So not to focus attention on any particular thing, but just as an example, some time ago we wrote about domain name hijacking. I think as part of this assessment, we'll want to see did it have any impact and is anybody paying attention.

Not so much that it's our job to be in control or admonishing anybody, but it's useful to calibrate how well this whole system works, of which we're just an portion.

So that's one activity. Another is, we've been asked to take a look at the internationalized domain names from a security and stability point of view. This has been a kind of obvious question that we shied away from a couple times before because we have not had the right set of people and the reservoir of energy and manpower available. That's caused me to back up and say, "Okay. Let's go get the resources necessary to do that job right," and we're having that discussion. I don't know which way it will come out. I'm hopeful it will be positive.

Different question, which has gotten some attention this week, is a consumption of address space, of IPv4 address space. There's been various warnings raised in the past, but several this week, that there may be black markets forming, or gray markets or secondary markets and various other things.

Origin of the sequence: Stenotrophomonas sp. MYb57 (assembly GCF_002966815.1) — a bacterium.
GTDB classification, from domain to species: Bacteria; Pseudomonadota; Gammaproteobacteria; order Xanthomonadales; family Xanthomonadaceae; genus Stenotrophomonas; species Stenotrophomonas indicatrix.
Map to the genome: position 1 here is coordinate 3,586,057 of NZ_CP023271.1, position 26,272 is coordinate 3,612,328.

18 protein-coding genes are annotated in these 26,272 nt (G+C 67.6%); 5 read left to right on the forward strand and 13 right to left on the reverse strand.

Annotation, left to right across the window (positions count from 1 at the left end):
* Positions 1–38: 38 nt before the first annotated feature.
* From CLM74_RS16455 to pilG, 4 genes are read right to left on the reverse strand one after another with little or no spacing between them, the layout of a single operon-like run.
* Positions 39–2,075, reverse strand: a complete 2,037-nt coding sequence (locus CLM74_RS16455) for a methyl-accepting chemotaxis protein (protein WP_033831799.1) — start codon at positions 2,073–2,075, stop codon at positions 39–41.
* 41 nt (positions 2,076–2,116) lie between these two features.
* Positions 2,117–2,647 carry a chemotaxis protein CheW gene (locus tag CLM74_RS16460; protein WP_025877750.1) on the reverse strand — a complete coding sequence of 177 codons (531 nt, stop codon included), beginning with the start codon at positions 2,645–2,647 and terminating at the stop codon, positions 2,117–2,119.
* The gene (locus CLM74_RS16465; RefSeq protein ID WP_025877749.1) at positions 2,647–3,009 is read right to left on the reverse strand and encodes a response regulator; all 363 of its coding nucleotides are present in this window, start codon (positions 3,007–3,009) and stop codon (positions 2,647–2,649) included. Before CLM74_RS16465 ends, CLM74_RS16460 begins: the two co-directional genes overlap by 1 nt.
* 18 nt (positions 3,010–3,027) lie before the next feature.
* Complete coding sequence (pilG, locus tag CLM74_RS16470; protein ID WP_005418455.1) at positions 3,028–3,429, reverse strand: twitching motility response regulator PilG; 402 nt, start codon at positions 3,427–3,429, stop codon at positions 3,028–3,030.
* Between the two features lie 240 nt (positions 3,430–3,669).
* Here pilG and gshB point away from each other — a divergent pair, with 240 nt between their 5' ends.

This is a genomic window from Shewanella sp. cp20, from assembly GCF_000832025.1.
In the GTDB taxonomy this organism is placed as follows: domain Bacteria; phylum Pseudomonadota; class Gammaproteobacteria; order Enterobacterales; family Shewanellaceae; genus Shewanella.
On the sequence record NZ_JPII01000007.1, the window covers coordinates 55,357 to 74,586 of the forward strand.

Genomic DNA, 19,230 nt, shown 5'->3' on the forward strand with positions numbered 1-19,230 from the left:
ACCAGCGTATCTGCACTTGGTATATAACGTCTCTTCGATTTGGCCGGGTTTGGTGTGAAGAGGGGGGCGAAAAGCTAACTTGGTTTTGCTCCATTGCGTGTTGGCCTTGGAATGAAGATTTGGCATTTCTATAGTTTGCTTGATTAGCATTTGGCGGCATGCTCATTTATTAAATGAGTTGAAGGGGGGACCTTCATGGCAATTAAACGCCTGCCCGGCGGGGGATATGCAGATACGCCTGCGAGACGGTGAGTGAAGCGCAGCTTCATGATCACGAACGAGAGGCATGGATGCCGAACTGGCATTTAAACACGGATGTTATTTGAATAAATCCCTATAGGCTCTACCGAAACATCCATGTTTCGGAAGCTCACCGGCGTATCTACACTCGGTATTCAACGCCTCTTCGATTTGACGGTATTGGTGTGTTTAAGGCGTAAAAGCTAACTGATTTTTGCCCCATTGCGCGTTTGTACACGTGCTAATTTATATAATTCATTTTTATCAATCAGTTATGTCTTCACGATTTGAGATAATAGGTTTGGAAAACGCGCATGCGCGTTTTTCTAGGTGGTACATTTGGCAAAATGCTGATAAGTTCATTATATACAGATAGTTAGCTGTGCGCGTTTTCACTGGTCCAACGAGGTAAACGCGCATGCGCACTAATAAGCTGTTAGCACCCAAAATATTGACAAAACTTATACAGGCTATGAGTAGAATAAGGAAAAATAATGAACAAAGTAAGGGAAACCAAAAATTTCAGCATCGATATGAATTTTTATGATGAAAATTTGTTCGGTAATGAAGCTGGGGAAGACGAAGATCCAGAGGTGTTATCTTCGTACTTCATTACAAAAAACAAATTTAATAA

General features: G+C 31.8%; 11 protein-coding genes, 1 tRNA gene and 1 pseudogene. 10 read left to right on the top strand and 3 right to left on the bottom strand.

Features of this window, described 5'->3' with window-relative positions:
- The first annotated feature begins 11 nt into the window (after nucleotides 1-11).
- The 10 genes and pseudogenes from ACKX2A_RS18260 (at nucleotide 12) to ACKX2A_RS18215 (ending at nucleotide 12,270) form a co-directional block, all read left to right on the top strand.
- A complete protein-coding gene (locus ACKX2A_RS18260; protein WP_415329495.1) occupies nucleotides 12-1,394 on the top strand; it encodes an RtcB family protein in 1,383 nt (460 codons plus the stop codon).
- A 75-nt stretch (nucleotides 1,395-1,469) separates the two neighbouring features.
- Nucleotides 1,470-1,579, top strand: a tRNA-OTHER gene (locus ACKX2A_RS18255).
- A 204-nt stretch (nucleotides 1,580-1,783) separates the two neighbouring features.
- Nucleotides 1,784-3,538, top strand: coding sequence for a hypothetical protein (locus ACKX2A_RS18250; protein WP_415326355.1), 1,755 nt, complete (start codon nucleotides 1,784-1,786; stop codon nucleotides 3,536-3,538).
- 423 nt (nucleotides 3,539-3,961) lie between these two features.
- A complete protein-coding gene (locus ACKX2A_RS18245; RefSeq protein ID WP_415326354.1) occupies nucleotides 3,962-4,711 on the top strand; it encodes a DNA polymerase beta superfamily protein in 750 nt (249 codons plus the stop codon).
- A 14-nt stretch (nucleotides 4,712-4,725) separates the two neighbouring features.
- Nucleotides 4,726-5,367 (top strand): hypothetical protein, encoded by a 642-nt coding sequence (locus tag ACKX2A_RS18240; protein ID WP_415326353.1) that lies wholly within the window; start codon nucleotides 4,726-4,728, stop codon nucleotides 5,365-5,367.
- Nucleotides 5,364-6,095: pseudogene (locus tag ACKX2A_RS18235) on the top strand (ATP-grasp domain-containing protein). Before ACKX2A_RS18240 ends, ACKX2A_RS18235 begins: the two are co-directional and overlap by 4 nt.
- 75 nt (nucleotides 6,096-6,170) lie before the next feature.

It isn't clear whether or not, as we get close to using up the address space, whether the effect will be rather cataclysmic -- and I've chosen some attention-getting words here -- like a nuclear winter or ice age, or whether the effects will be somewhat more gradual but, nonetheless, pervasive. You know, global warming or even, you know, just sort of an annoyance level of smog or something where it just gets harder and harder to get addresses but nobody says that the world is coming to an end.